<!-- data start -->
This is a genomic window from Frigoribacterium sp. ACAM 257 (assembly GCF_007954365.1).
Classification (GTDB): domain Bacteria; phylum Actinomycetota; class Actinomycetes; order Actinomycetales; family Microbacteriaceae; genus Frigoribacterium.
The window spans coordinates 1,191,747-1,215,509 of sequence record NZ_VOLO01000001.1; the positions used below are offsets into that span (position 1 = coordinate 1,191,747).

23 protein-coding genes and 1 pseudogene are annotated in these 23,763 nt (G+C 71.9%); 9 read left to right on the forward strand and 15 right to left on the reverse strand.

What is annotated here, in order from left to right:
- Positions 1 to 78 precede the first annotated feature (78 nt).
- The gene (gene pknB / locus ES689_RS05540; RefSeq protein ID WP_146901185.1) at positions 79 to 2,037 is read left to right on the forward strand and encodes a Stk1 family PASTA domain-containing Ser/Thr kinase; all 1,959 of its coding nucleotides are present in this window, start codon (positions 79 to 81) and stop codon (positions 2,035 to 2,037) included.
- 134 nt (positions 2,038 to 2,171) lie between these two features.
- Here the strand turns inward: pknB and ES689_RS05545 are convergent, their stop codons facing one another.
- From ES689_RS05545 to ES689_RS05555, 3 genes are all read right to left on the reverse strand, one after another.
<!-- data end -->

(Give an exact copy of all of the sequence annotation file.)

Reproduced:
This is a genomic window from Frigoribacterium sp. ACAM 257 (assembly GCF_007954365.1).
Classification (GTDB): domain Bacteria; phylum Actinomycetota; class Actinomycetes; order Actinomycetales; family Microbacteriaceae; genus Frigoribacterium.
The window spans coordinates 1,191,747-1,215,509 of sequence record NZ_VOLO01000001.1; the positions used below are offsets into that span (position 1 = coordinate 1,191,747).

23 protein-coding genes and 1 pseudogene are annotated in these 23,763 nt (G+C 71.9%); 9 read left to right on the forward strand and 15 right to left on the reverse strand.

What is annotated here, in order from left to right:
- Positions 1 to 78 precede the first annotated feature (78 nt).
- The gene (gene pknB / locus ES689_RS05540; RefSeq protein ID WP_146901185.1) at positions 79 to 2,037 is read left to right on the forward strand and encodes a Stk1 family PASTA domain-containing Ser/Thr kinase; all 1,959 of its coding nucleotides are present in this window, start codon (positions 79 to 81) and stop codon (positions 2,035 to 2,037) included.
- 134 nt (positions 2,038 to 2,171) lie between these two features.
- Here the strand turns inward: pknB and ES689_RS05545 are convergent, their stop codons facing one another.
- From ES689_RS05545 to ES689_RS05555, 3 genes are all read right to left on the reverse strand, one after another.